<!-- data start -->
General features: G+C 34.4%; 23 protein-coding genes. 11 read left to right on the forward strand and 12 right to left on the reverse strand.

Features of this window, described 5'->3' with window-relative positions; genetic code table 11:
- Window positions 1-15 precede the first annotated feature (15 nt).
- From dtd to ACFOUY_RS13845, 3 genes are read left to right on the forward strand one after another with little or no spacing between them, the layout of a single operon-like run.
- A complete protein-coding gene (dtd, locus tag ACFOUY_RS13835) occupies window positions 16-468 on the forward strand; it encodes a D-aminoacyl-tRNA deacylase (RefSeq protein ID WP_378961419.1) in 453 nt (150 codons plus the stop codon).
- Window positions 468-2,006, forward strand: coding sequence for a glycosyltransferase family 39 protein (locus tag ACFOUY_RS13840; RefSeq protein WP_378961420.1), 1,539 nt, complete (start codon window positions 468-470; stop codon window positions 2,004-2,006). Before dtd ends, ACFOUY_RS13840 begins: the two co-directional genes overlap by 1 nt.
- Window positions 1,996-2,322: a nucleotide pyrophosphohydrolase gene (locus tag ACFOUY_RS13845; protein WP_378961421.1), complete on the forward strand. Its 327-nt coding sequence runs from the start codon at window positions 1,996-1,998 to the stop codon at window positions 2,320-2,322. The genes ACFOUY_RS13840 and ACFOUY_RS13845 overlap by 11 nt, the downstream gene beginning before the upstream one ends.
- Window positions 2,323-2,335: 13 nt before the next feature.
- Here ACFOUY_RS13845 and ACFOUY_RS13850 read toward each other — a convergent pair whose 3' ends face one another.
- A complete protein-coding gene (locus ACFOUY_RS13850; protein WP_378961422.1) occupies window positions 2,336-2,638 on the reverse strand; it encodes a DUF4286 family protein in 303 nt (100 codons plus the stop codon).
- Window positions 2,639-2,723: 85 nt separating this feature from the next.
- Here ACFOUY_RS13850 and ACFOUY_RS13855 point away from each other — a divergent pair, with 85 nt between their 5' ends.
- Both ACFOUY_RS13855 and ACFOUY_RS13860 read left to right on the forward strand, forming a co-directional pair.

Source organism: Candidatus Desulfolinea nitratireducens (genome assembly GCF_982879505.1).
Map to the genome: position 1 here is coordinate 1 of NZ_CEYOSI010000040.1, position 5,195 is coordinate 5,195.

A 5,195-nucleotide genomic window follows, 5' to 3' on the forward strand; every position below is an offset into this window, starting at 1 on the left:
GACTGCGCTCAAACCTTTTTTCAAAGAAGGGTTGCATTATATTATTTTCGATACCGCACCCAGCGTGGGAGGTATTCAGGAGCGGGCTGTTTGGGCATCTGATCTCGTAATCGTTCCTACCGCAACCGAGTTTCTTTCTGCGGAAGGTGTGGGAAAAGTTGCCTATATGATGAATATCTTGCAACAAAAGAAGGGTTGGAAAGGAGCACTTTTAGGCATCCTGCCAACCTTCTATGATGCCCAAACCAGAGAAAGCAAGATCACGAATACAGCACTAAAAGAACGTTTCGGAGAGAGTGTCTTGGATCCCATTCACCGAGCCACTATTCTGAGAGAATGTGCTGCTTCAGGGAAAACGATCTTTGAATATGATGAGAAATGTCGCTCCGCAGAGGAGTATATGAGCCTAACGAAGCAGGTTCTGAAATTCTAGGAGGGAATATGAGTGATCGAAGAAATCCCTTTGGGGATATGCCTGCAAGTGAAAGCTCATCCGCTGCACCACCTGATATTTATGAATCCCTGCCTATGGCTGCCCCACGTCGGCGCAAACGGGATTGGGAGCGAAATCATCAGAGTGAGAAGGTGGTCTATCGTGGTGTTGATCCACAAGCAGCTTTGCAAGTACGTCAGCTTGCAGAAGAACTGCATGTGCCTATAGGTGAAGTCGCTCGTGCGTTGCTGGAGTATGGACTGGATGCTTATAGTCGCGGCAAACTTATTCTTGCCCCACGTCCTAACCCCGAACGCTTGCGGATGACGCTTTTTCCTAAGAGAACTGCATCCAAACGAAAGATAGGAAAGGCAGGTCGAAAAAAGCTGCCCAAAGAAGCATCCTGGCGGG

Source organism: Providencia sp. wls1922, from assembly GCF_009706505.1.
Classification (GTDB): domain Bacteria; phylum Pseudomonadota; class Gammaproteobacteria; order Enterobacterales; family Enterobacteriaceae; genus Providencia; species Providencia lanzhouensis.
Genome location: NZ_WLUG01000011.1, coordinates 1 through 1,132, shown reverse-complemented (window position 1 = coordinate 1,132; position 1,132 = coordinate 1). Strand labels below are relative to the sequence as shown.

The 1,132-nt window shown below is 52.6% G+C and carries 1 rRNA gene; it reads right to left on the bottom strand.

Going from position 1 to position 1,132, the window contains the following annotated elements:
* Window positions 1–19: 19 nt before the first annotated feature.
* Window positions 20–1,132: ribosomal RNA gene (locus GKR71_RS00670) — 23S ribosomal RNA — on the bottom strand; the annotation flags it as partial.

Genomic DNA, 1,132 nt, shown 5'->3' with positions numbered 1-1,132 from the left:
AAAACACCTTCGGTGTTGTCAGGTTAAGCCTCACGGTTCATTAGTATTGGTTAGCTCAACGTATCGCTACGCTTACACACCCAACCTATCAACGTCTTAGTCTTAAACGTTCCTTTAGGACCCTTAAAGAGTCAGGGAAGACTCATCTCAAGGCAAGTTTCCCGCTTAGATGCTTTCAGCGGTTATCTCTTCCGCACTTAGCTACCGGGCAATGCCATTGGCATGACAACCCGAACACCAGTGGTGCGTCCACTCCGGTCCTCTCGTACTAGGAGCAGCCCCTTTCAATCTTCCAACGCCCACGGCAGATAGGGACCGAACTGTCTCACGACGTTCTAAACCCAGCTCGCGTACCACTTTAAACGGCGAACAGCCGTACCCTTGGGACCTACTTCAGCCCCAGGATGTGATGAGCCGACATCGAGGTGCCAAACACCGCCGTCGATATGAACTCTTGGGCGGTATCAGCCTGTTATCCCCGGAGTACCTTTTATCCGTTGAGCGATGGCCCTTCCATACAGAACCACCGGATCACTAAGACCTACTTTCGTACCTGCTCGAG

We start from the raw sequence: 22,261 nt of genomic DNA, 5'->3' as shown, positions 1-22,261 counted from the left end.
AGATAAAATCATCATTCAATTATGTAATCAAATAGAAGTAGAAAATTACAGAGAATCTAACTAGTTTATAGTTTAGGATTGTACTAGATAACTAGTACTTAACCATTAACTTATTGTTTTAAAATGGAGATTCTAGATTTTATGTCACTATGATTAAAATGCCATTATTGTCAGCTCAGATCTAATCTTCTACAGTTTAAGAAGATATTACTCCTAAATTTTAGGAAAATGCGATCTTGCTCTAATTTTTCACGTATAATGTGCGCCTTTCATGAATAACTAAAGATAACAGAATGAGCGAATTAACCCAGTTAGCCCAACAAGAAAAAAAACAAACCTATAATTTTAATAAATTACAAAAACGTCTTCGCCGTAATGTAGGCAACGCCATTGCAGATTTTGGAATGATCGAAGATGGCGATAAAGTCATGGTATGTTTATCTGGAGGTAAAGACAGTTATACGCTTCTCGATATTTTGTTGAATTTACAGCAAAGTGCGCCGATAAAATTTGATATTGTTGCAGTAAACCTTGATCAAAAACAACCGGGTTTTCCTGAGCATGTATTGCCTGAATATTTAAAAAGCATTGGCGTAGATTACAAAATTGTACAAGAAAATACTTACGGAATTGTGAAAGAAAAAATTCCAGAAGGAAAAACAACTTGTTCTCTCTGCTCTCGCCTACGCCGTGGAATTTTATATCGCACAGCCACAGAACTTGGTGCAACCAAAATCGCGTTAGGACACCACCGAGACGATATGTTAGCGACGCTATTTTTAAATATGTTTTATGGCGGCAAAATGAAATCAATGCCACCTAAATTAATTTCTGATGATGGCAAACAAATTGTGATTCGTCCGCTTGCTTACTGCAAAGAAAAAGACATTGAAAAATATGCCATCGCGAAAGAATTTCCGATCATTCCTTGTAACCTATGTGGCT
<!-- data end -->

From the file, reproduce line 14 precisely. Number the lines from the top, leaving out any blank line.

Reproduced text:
Source organism: Candidatus Desulfolinea nitratireducens (genome assembly GCF_982879505.1).